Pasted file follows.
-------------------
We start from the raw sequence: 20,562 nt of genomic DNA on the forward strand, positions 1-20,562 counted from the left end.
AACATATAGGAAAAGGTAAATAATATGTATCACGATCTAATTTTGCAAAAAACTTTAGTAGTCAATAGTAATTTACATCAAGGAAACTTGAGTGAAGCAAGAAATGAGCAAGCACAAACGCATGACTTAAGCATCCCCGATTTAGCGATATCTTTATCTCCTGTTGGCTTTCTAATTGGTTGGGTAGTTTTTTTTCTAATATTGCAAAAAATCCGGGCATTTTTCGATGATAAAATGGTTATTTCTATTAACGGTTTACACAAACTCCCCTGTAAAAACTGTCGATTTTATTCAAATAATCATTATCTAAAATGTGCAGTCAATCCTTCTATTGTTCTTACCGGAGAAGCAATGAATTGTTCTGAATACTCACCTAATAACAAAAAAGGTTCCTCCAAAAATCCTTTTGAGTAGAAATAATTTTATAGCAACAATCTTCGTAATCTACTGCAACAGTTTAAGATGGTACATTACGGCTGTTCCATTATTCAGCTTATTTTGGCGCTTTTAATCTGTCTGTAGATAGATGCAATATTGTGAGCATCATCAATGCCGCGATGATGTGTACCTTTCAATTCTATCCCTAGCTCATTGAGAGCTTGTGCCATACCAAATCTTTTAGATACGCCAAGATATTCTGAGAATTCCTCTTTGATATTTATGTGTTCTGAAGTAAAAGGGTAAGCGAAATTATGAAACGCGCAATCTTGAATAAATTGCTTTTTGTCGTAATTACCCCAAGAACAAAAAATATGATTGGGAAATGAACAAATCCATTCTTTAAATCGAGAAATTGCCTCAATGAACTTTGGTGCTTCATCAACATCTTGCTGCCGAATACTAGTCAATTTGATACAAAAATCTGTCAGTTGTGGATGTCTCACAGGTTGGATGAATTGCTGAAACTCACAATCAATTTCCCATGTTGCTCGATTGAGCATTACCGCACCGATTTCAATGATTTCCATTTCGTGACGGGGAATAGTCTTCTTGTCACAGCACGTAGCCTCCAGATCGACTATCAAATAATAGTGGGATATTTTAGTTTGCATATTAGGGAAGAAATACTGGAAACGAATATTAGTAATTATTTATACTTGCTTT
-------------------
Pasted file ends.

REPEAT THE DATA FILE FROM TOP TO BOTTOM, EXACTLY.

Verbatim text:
We start from the raw sequence: 20,562 nt of genomic DNA on the forward strand, positions 1-20,562 counted from the left end.
AACATATAGGAAAAGGTAAATAATATGTATCACGATCTAATTTTGCAAAAAACTTTAGTAGTCAATAGTAATTTACATCAAGGAAACTTGAGTGAAGCAAGAAATGAGCAAGCACAAACGCATGACTTAAGCATCCCCGATTTAGCGATATCTTTATCTCCTGTTGGCTTTCTAATTGGTTGGGTAGTTTTTTTTCTAATATTGCAAAAAATCCGGGCATTTTTCGATGATAAAATGGTTATTTCTATTAACGGTTTACACAAACTCCCCTGTAAAAACTGTCGATTTTATTCAAATAATCATTATCTAAAATGTGCAGTCAATCCTTCTATTGTTCTTACCGGAGAAGCAATGAATTGTTCTGAATACTCACCTAATAACAAAAAAGGTTCCTCCAAAAATCCTTTTGAGTAGAAATAATTTTATAGCAACAATCTTCGTAATCTACTGCAACAGTTTAAGATGGTACATTACGGCTGTTCCATTATTCAGCTTATTTTGGCGCTTTTAATCTGTCTGTAGATAGATGCAATATTGTGAGCATCATCAATGCCGCGATGATGTGTACCTTTCAATTCTATCCCTAGCTCATTGAGAGCTTGTGCCATACCAAATCTTTTAGATACGCCAAGATATTCTGAGAATTCCTCTTTGATATTTATGTGTTCTGAAGTAAAAGGGTAAGCGAAATTATGAAACGCGCAATCTTGAATAAATTGCTTTTTGTCGTAATTACCCCAAGAACAAAAAATATGATTGGGAAATGAACAAATCCATTCTTTAAATCGAGAAATTGCCTCAATGAACTTTGGTGCTTCATCAACATCTTGCTGCCGAATACTAGTCAATTTGATACAAAAATCTGTCAGTTGTGGATGTCTCACAGGTTGGATGAATTGCTGAAACTCACAATCAATTTCCCATGTTGCTCGATTGAGCATTACCGCACCGATTTCAATGATTTCCATTTCGTGACGGGGAATAGTCTTCTTGTCACAGCACGTAGCCTCCAGATCGACTATCAAATAATAGTGGGATATTTTAGTTTGCATATTAGGGAAGAAATACTGGAAACGAATATTAGTAATTATTTATACTTGCTTT